Cause Of Parkinson Disease

Cause Of Parkinson Disease

In the human brain, progressive degeneration of the nerve cells in a portion known as ‘Subatantia Nigra’ causes a disorder called ‘Parkinson’s disease’. The neurons in this part of the brain produce a chemical called ‘Dopamine’. This acts as a chemical messenger between two parts of the brain called corpus striatum and subatabtia-nigra. These communications are essential to co-ordinate balanced and smooth muscular movements. Low dopamine levels cause loss of this functioning.

Although the exact cause of this condition in unknown, many studies have concluded that this disorder could be hereditary. It is possible that advent of this disorder in children or at young age could be caused by genetic components.

Some studies also infer that presence of toxins internally or externally destroy the dopaminergic neurons selectively and cause this disorder. Some of the external toxins include carbon disulphide, manganese, carbon monoxide or other pesticides.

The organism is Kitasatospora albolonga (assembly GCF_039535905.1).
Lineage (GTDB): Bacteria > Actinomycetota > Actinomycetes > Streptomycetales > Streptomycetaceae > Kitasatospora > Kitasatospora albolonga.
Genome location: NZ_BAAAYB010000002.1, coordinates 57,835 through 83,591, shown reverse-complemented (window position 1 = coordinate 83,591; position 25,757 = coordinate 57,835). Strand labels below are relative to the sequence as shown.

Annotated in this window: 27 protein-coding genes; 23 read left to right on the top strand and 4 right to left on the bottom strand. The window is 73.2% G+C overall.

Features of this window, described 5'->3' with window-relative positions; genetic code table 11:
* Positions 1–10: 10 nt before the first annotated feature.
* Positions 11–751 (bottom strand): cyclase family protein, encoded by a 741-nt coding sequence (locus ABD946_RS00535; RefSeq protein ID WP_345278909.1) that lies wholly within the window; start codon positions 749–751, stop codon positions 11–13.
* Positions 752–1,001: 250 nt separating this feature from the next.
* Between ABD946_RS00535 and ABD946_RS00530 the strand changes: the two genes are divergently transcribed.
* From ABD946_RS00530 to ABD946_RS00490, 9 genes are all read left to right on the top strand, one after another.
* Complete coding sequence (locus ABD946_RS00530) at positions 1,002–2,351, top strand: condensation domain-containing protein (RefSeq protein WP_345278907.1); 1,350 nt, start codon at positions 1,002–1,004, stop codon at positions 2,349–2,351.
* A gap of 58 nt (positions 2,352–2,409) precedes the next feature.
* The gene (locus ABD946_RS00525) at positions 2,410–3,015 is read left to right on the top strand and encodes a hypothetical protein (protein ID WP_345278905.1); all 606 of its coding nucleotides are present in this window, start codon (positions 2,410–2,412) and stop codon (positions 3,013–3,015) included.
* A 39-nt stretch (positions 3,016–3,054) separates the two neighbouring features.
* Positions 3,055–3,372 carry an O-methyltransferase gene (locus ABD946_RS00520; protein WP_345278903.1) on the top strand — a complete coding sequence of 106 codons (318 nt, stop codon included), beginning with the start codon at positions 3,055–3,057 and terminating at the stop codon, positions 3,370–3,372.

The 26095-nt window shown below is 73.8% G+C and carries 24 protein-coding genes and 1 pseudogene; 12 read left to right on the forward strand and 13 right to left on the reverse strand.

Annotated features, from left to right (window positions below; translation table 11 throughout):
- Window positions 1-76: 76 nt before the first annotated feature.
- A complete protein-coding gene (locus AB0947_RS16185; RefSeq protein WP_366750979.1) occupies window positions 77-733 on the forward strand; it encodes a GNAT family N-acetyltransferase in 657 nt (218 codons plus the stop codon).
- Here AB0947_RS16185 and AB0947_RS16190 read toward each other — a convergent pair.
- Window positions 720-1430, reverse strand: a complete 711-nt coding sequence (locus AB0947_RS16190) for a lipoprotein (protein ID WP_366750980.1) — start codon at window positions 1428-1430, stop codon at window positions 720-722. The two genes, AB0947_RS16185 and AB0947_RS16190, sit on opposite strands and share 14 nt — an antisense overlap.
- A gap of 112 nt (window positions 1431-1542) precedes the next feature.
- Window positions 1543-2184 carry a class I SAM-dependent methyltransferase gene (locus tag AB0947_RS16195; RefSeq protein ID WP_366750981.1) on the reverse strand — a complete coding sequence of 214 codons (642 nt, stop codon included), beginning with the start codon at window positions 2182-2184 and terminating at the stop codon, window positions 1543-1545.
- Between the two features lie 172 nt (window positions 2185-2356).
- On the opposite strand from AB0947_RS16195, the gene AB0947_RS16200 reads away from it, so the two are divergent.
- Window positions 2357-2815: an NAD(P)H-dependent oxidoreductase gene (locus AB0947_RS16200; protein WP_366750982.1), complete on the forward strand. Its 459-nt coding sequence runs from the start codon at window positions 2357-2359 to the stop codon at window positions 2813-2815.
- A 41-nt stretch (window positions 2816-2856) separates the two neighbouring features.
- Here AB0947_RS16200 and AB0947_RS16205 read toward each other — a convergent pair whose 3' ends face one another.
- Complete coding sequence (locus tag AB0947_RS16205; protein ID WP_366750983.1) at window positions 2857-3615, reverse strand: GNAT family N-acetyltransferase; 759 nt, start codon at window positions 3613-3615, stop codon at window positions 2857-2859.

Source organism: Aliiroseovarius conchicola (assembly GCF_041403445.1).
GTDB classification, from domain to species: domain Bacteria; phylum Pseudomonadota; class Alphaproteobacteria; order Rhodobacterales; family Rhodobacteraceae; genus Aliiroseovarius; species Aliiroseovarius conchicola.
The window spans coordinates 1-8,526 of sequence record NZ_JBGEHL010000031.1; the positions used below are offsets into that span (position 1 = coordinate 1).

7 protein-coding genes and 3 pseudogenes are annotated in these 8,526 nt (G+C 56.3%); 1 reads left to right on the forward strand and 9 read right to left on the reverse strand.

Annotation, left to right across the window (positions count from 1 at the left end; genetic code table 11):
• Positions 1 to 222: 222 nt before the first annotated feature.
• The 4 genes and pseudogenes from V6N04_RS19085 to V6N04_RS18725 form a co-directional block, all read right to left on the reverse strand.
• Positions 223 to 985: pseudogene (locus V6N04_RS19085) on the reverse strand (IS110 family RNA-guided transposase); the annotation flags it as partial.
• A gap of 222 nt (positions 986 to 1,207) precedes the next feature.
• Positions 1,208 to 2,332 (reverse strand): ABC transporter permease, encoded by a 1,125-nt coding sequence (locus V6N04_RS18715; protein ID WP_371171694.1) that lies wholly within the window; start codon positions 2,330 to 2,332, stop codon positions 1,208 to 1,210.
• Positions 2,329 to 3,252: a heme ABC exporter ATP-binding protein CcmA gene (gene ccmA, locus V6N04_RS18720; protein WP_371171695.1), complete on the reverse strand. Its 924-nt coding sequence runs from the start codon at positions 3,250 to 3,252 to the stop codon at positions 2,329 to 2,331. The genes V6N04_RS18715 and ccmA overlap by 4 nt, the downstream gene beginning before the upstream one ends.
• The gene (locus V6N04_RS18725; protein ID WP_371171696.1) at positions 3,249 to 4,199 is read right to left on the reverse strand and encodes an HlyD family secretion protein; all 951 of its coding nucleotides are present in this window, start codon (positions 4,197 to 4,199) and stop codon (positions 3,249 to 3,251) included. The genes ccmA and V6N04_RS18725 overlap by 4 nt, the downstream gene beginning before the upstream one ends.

Free radicals generated in the brain and other parts of the body cause oxidation of the cells. Human body normally has the ability to neutralize them. But an ineffective body mechanism or excess production of free radicals can increase chances of further oxidation of cells. With the presence of toxins in the environment, the production of these free radicals may increase causing damage to the neurons.

Some conditions which make the individual have symptoms similar to that in Parkinson’s disease are:

  • Medicines: Drugs used to treat schizophrenia or paranoia.
  • Shy Drager syndrome: A rare condition of degeneration.
  • Drugs: Synthetically manufactured contaminant of heroin called MPTP.
  • Disorder of blood vessels: Hardening of arteries or stroke.

More Articles :

Cause Of Parkinson Disease